ASIAOPINIONPOLITICS

Kashmir: an abattoir place for inhabitants

By Mir Aaqib

Jammu and Kashmir is truly described as the most scenic place decorating the peaks of Himalayan Ranges and is undoubtedly a jewel in the South Asia. The state has attracted tourists from across the globe enjoying the walks, the pony treks; the shikara and the tough mountaineering. The natives have always loved and served the guests in the most hospitable manner.

The latest report of National Crime Records Bureau (NCRB) – a division of the Ministry of Home Affairs, Government of India showing absolute absence of any criminal activity against the foreign tourists on the Kashmir soil has demonstrated the goodwill of the residents of the state.

While the murder of twelve foreigners, rape of nineteen and assault on thirty eight were part of the 382 crimes committed against foreigners in the mainland India, the conflict zone of Jammu and Kashmir showed absolute tolerance and respect for them.

The commendable behavior of the Kashmir populace earned headlines and appreciations from all corners of society added feathers to the socio-cultural heritage of the state. The people have proved their goodness and demonstrated humility and love for everyone across the shades of nationalities. Hold on! This is only a part of the story. There is flip side as well. The crime never disappeared from the scene. It was there and was sponsored.

The post-Burhan Wani shutdown for two quarters of the year depicted the criminal scenes in nook and corner of the state. Blinding, maiming, killing and massive and systematic damage to properties was state sponsored and employed as a tool to intimidate the local population, and this was all a continuum of decades’ long criminal way of conflict management. The crime was no more peripheral, it was a core policy component of the strategy for suppression. This criminality could never be documented as a part of NCRB report because crime was never defined from the states’ perspective.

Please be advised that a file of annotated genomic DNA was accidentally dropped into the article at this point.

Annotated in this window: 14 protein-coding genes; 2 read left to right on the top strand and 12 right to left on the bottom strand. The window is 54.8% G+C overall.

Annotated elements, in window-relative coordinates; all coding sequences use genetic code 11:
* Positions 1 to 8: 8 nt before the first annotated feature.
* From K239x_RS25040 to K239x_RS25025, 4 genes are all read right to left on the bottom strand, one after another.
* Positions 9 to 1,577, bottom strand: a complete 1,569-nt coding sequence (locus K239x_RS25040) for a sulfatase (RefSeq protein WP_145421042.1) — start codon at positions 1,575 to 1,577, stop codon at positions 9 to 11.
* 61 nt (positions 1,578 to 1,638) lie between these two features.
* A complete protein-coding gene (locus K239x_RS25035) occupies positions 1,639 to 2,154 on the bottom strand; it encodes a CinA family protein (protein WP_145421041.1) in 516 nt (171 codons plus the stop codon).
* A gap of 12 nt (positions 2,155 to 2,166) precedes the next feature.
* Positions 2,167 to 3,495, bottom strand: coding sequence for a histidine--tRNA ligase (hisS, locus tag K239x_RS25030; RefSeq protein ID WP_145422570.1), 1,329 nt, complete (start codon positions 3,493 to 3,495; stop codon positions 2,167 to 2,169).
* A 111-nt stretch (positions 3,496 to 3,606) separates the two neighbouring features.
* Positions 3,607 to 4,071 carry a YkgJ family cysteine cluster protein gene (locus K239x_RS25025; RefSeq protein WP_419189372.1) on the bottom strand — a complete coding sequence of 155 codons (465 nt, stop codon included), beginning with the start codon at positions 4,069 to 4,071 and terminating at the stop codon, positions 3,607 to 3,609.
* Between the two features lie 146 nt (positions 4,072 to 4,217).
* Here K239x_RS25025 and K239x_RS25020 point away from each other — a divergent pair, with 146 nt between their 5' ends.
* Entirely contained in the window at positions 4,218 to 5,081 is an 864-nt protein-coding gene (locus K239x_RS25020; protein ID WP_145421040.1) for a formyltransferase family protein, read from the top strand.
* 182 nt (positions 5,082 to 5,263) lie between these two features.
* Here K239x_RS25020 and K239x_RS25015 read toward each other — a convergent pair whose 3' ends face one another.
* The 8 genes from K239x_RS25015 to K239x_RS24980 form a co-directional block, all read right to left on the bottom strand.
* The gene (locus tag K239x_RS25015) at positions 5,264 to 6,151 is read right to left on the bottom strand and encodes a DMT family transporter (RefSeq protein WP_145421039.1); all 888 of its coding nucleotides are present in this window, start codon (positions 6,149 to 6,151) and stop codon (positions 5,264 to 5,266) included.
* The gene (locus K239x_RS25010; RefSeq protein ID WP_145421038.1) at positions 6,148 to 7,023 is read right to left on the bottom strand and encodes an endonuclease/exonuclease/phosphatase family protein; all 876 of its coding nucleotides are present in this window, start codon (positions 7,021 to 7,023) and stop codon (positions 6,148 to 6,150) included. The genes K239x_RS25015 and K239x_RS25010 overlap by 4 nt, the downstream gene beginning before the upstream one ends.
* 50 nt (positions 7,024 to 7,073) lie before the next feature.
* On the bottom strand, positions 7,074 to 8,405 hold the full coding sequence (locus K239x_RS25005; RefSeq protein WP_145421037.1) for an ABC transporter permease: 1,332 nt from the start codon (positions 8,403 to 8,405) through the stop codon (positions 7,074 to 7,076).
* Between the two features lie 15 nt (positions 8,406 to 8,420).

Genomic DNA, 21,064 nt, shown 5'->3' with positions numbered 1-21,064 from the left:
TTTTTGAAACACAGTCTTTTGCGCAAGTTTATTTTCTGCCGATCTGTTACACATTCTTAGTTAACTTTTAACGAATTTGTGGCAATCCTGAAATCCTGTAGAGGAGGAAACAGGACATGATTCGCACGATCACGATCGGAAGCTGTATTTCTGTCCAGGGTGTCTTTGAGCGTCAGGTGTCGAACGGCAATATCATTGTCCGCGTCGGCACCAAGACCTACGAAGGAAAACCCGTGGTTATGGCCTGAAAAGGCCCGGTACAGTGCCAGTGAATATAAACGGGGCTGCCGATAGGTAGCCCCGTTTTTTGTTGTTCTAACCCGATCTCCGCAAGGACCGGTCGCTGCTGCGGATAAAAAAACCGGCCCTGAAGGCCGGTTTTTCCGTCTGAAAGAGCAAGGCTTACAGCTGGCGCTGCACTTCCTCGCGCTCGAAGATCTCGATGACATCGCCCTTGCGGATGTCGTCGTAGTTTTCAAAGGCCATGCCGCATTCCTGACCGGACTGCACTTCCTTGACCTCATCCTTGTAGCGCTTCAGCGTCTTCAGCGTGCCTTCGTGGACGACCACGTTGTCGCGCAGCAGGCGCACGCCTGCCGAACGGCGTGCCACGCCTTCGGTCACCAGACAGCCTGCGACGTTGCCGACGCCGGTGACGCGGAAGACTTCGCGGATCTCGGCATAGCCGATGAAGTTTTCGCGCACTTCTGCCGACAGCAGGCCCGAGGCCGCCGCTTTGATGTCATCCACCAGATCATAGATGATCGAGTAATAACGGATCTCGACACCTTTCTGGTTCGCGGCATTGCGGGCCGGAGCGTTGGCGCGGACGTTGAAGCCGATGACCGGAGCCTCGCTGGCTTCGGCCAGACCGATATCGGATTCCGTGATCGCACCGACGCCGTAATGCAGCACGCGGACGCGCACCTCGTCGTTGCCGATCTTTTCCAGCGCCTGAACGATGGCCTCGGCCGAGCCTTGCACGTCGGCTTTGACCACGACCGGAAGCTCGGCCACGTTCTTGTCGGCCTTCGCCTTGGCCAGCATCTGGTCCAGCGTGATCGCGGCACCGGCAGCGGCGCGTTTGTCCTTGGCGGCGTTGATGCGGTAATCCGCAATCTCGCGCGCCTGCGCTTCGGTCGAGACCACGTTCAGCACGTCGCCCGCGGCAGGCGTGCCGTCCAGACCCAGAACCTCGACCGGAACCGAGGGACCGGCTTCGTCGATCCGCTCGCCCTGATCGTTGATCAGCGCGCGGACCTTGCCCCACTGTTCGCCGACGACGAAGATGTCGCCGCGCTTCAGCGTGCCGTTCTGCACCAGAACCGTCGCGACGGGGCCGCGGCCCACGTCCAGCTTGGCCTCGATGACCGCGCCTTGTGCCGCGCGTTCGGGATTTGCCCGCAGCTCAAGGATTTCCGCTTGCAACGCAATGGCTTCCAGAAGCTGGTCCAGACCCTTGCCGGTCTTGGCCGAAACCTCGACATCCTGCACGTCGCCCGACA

The fact remains that the time NCRB was acknowledging J&K as a state with zero crime against foreigners, the men in uniform who are predominantly outsiders enjoyed a free hand in muzzling and muffling the inhabitants, and presenting a brutal face of occupation.

The hollow sloganeering of Kashmiryat, Insanyat and Jahmooryat was being tramples under the boots of soldiers assigned a job to guarantee the peoples’ freedom. The slogans were losing sheen as state was opting to a criminal behavior of imposing the silence on the seekers of fundamental rights. Had these crimes been documented, the details of crimes committed by the soldiers from the states of India would have shamed the democracy.

Once the crime is defined from the peoples’ perspective and the unprecedented cycle of violence is treated as a criminal behavior, the massacres,  mass rapes, custodial killings, fake encounters, torture and enforced disappearances sanctioned by the impunity from the state shall question the very credibility of Indian state at the global forums. The popular love and care for the tourists and the brutal face of the state forces against the local inhabitants presents conflicting images of the population and the ruling regimes. Indian state has been celebrating the peaceful living of the foreigners on the Kashmir soil, and has been neglecting the human rights violations of the inhabitants, and hence makes India more extraneous in Kashmir.

The narrative of zero crime against foreigners on Kashmir soil should not be presented as absence of crime in the state, the crime exists here and the state sponsors the same. The perspective cannot be neglected; otherwise the hunter will continue to be glorified.  True solidarity is found only in the plenitude of this act of love, in its existentiality, in its praxis, which India never opted in Kashmir.

Mir Aaqib is a student of particle physics at GDC Baramulla

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